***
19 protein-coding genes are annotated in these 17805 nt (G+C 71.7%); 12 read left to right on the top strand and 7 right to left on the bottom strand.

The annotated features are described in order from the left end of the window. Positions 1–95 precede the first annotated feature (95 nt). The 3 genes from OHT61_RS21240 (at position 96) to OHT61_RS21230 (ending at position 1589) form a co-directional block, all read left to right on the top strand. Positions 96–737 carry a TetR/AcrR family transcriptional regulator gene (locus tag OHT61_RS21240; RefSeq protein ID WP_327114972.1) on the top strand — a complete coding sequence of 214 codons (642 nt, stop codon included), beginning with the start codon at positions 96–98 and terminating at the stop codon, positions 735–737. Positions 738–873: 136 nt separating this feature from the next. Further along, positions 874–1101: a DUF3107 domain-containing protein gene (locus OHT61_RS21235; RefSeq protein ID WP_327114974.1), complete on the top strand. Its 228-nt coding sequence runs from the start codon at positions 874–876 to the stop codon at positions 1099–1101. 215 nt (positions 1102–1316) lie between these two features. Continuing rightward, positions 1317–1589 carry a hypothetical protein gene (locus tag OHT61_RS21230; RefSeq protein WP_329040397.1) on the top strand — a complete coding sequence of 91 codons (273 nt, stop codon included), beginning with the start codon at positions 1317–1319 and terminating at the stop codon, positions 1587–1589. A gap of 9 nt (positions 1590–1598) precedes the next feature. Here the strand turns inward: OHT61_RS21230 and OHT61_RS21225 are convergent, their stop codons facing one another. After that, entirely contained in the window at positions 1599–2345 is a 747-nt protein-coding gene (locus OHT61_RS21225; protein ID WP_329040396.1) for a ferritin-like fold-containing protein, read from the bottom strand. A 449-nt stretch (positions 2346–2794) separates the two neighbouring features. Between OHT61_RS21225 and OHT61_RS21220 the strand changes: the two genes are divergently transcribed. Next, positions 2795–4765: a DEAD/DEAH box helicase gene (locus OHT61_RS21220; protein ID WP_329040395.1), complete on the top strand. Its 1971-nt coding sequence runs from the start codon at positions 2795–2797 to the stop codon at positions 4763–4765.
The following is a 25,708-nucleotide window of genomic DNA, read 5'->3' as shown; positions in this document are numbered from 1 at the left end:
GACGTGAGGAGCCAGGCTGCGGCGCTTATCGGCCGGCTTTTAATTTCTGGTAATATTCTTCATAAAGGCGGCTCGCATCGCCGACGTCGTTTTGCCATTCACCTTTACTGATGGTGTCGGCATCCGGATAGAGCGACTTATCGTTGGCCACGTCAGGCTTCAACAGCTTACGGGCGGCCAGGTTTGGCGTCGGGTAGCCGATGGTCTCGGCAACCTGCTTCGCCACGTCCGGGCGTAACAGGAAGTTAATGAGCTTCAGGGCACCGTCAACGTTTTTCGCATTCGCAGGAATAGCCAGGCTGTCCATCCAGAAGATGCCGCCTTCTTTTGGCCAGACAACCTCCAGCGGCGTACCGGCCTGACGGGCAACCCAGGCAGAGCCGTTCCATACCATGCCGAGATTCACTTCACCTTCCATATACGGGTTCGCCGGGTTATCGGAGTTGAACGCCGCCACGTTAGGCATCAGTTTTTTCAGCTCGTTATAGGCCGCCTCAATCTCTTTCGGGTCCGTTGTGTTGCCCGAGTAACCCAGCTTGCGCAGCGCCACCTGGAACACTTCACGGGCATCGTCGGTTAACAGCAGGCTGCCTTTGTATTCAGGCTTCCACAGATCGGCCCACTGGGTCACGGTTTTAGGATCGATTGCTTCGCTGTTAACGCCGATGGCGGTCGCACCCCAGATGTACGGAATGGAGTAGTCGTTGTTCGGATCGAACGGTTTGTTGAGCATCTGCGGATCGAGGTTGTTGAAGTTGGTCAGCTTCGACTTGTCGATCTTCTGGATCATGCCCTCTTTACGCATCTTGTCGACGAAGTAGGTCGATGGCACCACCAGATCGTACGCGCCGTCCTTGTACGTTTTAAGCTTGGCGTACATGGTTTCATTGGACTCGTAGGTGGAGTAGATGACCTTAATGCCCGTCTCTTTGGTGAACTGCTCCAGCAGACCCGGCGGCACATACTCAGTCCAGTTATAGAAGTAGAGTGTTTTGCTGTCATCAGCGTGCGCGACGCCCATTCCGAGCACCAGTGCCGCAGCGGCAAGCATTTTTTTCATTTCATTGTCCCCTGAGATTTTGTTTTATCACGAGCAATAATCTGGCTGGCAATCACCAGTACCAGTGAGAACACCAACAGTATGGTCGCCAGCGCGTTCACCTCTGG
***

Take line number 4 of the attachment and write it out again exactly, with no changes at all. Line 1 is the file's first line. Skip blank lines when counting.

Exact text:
GACGTGAGGAGCCAGGCTGCGGCGCTTATCGGCCGGCTTTTAATTTCTGGTAATATTCTTCATAAAGGCGGCTCGCATCGCCGACGTCGTTTTGCCATTCACCTTTACTGATGGTGTCGGCATCCGGATAGAGCGACTTATCGTTGGCCACGTCAGGCTTCAACAGCTTACGGGCGGCCAGGTTTGGCGTCGGGTAGCCGATGGTCTCGGCAACCTGCTTCGCCACGTCCGGGCGTAACAGGAAGTTAATGAGCTTCAGGGCACCGTCAACGTTTTTCGCATTCGCAGGAATAGCCAGGCTGTCCATCCAGAAGATGCCGCCTTCTTTTGGCCAGACAACCTCCAGCGGCGTACCGGCCTGACGGGCAACCCAGGCAGAGCCGTTCCATACCATGCCGAGATTCACTTCACCTTCCATATACGGGTTCGCCGGGTTATCGGAGTTGAACGCCGCCACGTTAGGCATCAGTTTTTTCAGCTCGTTATAGGCCGCCTCAATCTCTTTCGGGTCCGTTGTGTTGCCCGAGTAACCCAGCTTGCGCAGCGCCACCTGGAACACTTCACGGGCATCGTCGGTTAACAGCAGGCTGCCTTTGTATTCAGGCTTCCACAGATCGGCCCACTGGGTCACGGTTTTAGGATCGATTGCTTCGCTGTTAACGCCGATGGCGGTCGCACCCCAGATGTACGGAATGGAGTAGTCGTTGTTCGGATCGAACGGTTTGTTGAGCATCTGCGGATCGAGGTTGTTGAAGTTGGTCAGCTTCGACTTGTCGATCTTCTGGATCATGCCCTCTTTACGCATCTTGTCGACGAAGTAGGTCGATGGCACCACCAGATCGTACGCGCCGTCCTTGTACGTTTTAAGCTTGGCGTACATGGTTTCATTGGACTCGTAGGTGGAGTAGATGACCTTAATGCCCGTCTCTTTGGTGAACTGCTCCAGCAGACCCGGCGGCACATACTCAGTCCAGTTATAGAAGTAGAGTGTTTTGCTGTCATCAGCGTGCGCGACGCCCATTCCGAGCACCAGTGCCGCAGCGGCAAGCATTTTTTTCATTTCATTGTCCCCTGAGATTTTGTTTTATCACGAGCAATAATCTGGCTGGCAATCACCAGTACCAGTGAGAACACCAACAGTATGGTCGCCAGCGCGTTCACCTCTGG